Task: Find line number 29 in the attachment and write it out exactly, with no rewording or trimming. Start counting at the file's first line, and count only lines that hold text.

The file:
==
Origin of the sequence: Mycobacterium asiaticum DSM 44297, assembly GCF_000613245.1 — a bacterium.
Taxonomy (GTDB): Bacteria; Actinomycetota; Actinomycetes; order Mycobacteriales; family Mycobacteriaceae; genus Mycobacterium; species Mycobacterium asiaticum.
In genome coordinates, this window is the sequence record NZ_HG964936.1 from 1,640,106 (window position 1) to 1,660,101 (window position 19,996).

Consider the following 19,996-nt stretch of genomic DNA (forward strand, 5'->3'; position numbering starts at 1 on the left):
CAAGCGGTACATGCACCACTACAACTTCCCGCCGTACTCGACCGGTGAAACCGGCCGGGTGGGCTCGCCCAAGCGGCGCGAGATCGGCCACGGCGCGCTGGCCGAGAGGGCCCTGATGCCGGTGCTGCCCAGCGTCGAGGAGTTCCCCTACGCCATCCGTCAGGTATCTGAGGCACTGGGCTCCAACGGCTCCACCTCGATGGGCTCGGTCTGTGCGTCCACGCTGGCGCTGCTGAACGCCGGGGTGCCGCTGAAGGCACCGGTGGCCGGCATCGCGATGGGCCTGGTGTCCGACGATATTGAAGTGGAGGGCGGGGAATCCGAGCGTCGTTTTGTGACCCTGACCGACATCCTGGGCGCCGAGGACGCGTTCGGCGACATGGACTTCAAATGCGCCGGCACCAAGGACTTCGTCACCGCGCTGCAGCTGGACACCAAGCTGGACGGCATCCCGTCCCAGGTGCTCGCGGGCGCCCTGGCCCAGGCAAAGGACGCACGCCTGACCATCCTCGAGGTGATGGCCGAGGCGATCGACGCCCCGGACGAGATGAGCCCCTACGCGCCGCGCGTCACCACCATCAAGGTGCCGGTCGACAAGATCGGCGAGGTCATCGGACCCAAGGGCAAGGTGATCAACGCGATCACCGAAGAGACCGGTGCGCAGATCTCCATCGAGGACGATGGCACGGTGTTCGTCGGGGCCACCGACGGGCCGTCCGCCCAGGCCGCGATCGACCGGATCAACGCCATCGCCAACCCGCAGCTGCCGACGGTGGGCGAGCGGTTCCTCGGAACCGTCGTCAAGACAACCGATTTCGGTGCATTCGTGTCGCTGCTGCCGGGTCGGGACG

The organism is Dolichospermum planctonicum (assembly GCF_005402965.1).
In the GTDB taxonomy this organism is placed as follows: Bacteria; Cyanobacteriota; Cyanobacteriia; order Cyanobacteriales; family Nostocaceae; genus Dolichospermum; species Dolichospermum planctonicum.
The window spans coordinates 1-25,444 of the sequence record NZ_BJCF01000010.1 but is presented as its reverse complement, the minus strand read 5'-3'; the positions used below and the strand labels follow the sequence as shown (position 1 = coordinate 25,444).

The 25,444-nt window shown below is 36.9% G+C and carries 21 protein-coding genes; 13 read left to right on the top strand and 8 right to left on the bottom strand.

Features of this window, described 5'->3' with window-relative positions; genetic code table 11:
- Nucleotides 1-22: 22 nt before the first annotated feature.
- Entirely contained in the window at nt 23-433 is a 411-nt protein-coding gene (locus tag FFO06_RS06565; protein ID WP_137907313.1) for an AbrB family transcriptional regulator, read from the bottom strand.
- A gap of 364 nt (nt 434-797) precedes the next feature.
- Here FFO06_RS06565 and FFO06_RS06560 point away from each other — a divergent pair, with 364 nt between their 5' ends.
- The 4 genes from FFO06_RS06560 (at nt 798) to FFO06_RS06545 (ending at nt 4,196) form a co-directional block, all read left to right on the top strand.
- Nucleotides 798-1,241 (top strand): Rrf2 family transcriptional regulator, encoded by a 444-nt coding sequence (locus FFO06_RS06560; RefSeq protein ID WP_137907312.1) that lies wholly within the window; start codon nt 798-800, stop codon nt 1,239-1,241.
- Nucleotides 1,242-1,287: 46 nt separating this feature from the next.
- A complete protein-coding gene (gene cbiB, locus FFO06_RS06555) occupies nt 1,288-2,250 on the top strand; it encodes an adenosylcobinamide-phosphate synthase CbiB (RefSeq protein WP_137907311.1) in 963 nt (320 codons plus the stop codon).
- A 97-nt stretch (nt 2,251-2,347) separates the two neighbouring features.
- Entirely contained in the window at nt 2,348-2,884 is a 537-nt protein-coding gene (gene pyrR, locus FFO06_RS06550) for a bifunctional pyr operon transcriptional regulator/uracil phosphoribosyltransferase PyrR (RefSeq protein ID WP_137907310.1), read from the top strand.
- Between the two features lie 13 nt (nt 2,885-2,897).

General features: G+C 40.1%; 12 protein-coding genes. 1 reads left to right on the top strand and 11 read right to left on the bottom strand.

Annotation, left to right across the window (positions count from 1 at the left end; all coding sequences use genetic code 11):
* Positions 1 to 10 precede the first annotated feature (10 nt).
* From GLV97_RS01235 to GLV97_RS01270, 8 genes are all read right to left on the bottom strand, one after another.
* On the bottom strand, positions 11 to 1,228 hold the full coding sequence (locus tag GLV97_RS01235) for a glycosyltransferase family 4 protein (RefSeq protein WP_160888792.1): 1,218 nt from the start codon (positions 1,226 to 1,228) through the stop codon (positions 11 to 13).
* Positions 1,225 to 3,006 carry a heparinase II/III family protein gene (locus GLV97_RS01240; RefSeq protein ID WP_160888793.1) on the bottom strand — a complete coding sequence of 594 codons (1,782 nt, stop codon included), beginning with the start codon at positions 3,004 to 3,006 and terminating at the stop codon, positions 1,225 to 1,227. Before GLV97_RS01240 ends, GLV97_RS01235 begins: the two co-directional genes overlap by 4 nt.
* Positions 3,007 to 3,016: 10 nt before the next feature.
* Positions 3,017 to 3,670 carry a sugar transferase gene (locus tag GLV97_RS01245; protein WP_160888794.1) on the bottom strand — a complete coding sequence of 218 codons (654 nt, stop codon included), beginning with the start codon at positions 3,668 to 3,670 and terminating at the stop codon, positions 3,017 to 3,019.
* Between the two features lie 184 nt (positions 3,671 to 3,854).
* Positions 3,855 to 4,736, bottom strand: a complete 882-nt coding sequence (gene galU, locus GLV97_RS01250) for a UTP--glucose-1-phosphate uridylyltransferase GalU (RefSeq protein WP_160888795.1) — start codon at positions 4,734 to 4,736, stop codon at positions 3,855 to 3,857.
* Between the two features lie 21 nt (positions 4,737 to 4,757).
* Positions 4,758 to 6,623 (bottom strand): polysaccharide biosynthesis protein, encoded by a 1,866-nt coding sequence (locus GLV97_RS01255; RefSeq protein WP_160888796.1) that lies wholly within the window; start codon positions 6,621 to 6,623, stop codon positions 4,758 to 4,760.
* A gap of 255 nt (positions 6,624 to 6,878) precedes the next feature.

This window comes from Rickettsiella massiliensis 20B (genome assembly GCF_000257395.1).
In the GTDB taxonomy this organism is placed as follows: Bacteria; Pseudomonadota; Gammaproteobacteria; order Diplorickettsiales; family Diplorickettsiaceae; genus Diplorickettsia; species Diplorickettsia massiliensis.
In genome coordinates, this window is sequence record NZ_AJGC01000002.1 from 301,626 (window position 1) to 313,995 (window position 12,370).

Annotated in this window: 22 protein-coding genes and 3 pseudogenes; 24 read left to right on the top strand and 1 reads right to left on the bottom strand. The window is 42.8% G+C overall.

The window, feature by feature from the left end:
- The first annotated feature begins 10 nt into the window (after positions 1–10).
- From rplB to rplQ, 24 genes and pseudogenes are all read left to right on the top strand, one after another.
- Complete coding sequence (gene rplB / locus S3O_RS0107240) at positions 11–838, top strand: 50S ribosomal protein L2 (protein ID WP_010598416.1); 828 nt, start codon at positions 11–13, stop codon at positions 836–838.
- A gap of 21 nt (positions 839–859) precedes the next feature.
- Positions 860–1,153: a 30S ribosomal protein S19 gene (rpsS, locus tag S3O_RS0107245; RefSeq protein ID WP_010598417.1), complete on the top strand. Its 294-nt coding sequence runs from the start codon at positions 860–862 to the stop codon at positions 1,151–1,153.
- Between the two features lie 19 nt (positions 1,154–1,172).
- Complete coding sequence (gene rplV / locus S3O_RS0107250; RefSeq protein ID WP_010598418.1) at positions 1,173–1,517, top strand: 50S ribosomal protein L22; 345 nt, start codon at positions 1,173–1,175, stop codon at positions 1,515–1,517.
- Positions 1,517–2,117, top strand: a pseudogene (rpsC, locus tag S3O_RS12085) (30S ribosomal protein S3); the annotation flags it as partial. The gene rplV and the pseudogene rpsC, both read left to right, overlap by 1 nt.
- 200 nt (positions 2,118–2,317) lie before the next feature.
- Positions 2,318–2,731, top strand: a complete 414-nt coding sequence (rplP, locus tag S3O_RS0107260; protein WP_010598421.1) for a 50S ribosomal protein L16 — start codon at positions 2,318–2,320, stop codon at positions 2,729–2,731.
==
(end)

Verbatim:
* Positions 3,017 to 3,670 carry a sugar transferase gene (locus tag GLV97_RS01245; protein WP_160888794.1) on the bottom strand — a complete coding sequence of 218 codons (654 nt, stop codon included), beginning with the start codon at positions 3,668 to 3,670 and terminating at the stop codon, positions 3,017 to 3,019.